As my last blog post on Kendall Jenner being bullied highlighted, models are burdened with misconceptions of bitchiness, backstabbing and hunger-induced nastiness.

fightinggirlsApparently we all beatifically fight one another all the time

Well let me tell you what my experience has been: nothing could be further from that misguided, clichéd misrepresentation. I have met some of the most wonderful, supportive and fascinating people in my job. Granted, many of them are fruitloops, but if you become a model you will find that the solitariness and peripatetic lifestyle of modelling encourages you to instantly bond with people.

j-and-cCara and Jourdann are bezzies

However – and it is a big however – you need to remember that, though people are genuine, the friendships are rarely going to stay that intense forever. You’ll get used to going on trips, on which you’ll share your innermost secrets, feeling like you’re having the best time of your life…only to walk away from everyone at the airport, while the next model comes in for her few days of shooting. You may never see any of them again. It seems fake for those not accustomed to the lifestyle – but it’s not, and I’ve learnt to embrace it.

I call the relationships I form with people on shoots ‘genuine acquaintances’ – you really do like each other, it’s just that it’s impossible to stay best buddies with every single person you meet through this job, forever.

I didn’t really realise any of this until I went to University. I thought I’d made dozens of great friends in my fellow models, bookers and photographers. But when I headed off to Bristol to study…I didn’t hear from any of them. None of them came to visit me like my school friends did. And when I came back, they were happy to see me but most didn’t even realise I’d been away!

Apart from Joe Moreline, of course…

JoemeIf you can make just one friend like Joe from modelling, you’ll be winning!

It wasn’t through malevolence – it’s just that everyone is moving around so much, working in different countries or off to Uni themselves, they’re used to not seeing one another for a year or more. I learnt my lesson: though you have a great time with people, making great mates and some really wonderful friends in the fashion industry…

…In most cases, no one will compare to your original friends from your original hometown, who saw you through your ‘embarrassing Goth phase’ or saw you naked and drunk on holiday, trying to put a bag on over your head, and helped you put your nightie on instead and tucked you in for a nice sleep with water by your bed (thanks Christine!)

So my best advice for modelling is embrace the brilliant people you meet. Talk to them, learn from them, party with them and totally make great friendships. It’s not about bitchiness or fakery in this industry, no matter what the media says!

I have model friends in New York who I’ve never met (Hi Hartje!) as well as my officially hashtagged #bookingsfamily – my agency has a bevy of lovely girls and bookers who all get on, encourage and support one another. I’ve even had some of them round for my famous blueberry cheesecake!

cheesecakeWinning friends and influencing people via a crumbly biscuit base. Feng, Rudie, Caroline and Emily are all at my agency, Bookings.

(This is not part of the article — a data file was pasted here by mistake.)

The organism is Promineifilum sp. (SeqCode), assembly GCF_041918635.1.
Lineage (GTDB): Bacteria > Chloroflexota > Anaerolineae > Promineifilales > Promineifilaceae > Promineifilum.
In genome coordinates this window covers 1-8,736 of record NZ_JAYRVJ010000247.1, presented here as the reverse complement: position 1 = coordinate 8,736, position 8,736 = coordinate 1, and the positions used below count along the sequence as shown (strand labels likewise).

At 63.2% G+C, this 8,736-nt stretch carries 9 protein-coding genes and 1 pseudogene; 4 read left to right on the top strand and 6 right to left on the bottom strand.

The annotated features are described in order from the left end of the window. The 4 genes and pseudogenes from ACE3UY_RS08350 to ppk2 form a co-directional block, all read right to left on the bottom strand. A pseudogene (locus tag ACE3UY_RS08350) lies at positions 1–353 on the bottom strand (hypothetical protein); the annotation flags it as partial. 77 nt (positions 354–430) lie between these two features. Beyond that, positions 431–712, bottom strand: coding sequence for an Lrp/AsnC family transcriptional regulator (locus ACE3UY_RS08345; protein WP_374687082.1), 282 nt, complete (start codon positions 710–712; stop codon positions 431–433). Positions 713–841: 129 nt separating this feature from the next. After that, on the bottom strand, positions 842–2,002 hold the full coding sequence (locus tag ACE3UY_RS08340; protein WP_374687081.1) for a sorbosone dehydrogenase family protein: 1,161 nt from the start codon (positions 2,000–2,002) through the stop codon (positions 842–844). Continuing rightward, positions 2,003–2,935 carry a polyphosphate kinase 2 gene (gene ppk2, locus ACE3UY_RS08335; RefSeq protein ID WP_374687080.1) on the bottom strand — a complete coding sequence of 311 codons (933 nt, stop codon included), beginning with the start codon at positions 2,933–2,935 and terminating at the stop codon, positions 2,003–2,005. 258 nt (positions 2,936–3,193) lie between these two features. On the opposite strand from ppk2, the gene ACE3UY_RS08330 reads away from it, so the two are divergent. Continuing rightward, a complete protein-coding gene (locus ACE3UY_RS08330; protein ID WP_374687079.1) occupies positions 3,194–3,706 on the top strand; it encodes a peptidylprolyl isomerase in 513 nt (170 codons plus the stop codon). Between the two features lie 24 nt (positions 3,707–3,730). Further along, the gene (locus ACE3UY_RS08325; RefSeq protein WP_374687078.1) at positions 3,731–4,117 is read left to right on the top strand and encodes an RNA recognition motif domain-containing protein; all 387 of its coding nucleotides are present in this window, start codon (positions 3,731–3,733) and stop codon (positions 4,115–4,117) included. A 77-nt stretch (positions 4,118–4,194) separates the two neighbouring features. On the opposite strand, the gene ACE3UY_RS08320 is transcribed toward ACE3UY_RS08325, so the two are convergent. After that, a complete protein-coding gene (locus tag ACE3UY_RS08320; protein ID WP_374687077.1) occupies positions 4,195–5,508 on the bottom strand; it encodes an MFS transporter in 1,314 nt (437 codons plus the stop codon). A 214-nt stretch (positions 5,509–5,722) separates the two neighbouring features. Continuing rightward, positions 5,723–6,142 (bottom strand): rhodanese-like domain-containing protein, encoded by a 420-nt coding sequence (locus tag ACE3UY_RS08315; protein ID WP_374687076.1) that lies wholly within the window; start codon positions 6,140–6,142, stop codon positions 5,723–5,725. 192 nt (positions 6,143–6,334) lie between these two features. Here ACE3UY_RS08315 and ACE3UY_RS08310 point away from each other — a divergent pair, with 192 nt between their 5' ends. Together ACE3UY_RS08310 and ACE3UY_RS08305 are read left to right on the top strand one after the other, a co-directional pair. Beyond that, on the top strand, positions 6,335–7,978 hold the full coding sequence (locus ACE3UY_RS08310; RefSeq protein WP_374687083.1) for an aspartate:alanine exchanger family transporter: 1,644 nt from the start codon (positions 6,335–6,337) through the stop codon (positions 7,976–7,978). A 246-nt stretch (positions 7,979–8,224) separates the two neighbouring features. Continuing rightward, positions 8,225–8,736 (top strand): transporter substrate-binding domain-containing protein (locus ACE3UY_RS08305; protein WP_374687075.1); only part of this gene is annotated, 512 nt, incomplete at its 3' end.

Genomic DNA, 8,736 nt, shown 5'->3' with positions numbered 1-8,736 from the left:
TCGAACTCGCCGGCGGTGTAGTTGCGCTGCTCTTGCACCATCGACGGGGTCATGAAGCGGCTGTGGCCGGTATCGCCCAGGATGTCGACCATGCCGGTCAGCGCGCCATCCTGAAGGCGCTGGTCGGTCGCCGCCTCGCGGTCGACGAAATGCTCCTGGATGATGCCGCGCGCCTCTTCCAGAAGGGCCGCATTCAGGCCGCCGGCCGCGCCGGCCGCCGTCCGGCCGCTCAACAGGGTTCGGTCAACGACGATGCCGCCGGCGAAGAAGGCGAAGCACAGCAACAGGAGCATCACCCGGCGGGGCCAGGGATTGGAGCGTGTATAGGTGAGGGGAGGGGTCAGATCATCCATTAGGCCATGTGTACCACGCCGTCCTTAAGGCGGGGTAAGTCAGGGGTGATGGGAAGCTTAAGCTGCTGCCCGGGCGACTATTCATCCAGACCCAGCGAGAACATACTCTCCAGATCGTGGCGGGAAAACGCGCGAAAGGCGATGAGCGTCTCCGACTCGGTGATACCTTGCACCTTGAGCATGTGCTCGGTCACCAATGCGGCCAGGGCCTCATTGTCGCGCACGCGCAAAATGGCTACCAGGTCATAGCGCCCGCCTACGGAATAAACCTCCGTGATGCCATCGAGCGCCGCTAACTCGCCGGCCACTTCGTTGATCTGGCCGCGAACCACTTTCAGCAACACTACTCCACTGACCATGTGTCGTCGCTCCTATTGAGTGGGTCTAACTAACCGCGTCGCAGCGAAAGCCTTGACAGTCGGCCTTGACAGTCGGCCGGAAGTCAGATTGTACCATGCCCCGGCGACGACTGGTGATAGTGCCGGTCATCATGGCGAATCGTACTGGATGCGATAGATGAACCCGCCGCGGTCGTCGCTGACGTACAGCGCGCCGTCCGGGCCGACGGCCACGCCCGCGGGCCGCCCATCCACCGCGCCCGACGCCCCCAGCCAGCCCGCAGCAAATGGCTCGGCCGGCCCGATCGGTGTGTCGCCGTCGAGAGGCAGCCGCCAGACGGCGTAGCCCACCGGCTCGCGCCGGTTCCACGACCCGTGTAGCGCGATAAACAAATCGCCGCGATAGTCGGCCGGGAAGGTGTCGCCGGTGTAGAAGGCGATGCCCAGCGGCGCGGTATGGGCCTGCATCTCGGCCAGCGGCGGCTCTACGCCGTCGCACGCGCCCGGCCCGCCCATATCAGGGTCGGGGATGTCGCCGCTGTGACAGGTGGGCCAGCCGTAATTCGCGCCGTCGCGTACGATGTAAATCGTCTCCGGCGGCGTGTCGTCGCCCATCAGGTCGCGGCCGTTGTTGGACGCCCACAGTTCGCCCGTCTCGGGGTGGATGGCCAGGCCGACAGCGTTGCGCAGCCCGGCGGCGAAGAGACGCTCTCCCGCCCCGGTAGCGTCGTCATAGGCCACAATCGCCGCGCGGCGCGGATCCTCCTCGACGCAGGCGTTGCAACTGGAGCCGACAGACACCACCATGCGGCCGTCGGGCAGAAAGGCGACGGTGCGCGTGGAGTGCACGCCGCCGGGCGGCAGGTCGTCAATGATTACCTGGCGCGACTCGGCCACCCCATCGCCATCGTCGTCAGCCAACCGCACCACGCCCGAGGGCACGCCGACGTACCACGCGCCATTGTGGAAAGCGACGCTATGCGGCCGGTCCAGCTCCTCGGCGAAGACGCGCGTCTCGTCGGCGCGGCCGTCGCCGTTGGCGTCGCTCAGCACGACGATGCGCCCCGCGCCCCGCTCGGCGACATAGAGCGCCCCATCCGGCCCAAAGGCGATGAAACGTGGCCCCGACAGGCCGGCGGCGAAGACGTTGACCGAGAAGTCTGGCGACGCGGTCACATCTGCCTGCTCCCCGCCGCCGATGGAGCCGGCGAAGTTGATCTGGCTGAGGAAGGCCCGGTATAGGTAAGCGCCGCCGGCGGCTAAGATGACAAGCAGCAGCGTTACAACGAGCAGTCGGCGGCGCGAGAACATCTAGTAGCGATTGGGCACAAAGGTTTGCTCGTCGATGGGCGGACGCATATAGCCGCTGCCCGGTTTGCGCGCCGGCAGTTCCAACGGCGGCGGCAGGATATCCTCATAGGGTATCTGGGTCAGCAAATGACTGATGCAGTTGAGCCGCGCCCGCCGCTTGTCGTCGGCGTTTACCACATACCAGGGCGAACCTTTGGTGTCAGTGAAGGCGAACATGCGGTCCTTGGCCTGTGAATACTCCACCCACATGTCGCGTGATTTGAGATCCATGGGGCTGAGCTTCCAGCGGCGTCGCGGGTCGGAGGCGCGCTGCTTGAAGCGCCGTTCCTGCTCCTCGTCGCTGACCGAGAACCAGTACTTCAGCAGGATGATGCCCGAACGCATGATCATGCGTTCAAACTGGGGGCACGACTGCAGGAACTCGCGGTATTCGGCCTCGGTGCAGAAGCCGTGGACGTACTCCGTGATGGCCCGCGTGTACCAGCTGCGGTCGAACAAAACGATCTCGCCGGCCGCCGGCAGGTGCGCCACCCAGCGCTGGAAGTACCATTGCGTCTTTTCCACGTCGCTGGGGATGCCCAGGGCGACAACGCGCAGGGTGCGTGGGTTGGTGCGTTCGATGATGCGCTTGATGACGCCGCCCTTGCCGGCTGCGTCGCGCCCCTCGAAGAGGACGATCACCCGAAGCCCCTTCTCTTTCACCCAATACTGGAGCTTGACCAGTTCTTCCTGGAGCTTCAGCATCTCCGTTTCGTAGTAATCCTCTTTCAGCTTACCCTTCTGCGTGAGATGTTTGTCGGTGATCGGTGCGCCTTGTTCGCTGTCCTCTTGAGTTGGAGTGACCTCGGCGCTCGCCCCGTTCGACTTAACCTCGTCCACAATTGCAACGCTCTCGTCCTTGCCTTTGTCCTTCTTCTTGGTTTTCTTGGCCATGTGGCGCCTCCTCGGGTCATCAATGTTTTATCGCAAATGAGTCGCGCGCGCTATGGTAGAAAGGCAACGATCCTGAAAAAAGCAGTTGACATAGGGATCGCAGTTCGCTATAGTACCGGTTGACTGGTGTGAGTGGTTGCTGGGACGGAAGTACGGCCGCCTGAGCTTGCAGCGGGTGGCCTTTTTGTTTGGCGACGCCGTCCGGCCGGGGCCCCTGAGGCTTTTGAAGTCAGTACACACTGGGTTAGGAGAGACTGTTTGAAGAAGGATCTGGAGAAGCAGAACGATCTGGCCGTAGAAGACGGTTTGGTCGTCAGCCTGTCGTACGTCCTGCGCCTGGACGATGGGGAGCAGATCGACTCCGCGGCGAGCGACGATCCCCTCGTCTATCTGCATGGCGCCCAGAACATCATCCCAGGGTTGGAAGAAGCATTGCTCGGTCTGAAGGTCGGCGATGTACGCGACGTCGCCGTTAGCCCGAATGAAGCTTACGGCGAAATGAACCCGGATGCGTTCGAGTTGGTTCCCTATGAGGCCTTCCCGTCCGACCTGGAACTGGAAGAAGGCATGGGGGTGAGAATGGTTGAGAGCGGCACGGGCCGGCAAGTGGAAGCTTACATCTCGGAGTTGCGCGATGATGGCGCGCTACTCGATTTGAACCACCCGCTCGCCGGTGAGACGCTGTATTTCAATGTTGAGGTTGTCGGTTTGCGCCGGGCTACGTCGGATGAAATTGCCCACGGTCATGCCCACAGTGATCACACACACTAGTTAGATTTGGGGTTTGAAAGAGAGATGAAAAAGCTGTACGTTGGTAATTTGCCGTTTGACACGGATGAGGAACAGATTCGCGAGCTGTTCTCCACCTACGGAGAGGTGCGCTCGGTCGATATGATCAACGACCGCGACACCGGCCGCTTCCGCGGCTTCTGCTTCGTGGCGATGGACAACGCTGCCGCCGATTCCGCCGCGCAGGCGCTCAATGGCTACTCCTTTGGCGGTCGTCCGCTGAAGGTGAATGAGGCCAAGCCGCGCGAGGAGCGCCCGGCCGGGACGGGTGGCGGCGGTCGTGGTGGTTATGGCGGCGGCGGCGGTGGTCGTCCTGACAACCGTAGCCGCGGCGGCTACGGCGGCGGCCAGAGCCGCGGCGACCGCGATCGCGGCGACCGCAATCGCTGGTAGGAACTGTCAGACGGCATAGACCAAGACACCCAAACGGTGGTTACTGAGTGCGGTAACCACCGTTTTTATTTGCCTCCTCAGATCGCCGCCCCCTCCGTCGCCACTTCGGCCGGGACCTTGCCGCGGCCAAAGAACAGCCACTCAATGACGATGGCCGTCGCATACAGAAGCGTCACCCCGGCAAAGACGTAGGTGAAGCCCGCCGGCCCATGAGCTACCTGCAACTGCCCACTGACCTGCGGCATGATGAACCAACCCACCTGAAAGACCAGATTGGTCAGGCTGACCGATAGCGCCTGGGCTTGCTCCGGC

I love the variety of people who I’ve met, bonded with and who have supported and entertained me throughout the years! But never, ever, ever stop nurturing your friendships with your original bestest friends, no matter where in the world you’re shooting. If there’s one thing you need in modelling, it’s to stay grounded – and your best friends probably don’t care about who opened for Balmain this season and prefer heading out to Wetherspoons than whatever shiny club that promoter’s inviting you out to tonight. Your best friends will keep tagging you in embarrassing photos of your Goth phase, and continue to tease you about boys you’ve regrettably snogged, and that’s great – because in modelling, you never ever want to lose sight of where you came from (Morden, in my case).

Rebecca x

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  1. Louise wrote:

    So true, and I have to say since social media came about it has been easier to stay in touch with model friends and get to find out abit more about there lives, especially as we get older and model less. A lot of my model friends are now married, with little babbinos on the way, or have lots of little ones. So it’s lovely to be able to see their lives change and it feels like we are keeping more in touch. Big love to all my model lovelies xxxx

  2. Vicky wrote:

    Great post Rej!! I can totally relate with some acting jobs. Ed Norton’s character in Fight Club uses the phrase “single serving friend”, which I really like- and it’s so true sometimes. You chat about things you wouldn’t expect to having known someone a day, then you don’t ever see them again- but you’re right, it’s totally genuine, and it’s really great, and you’ll always have your long-time best buddies to remind you of the embarrasing stuff!! X

  3. modeltypeface wrote:

    Great point Louise – showing my age here, but social media want a ‘thing’ when I was younger and travelling away more. I love seeing all of the different paths we’ve all travelled down now that we no longer have 8 castings a day!

    And Vicky – I’m sure it’s similar in the acting world! Great cultural cross reference there!

    Rebecca xxx x

  4. Aisha wrote:

    Think this is true for a lot of jobs actually, but must be more so when you’re moving around so much. Work friends definitely come and go but those that have been in your life the longest and through the most transitions are the ones you need to hold on to! xxx

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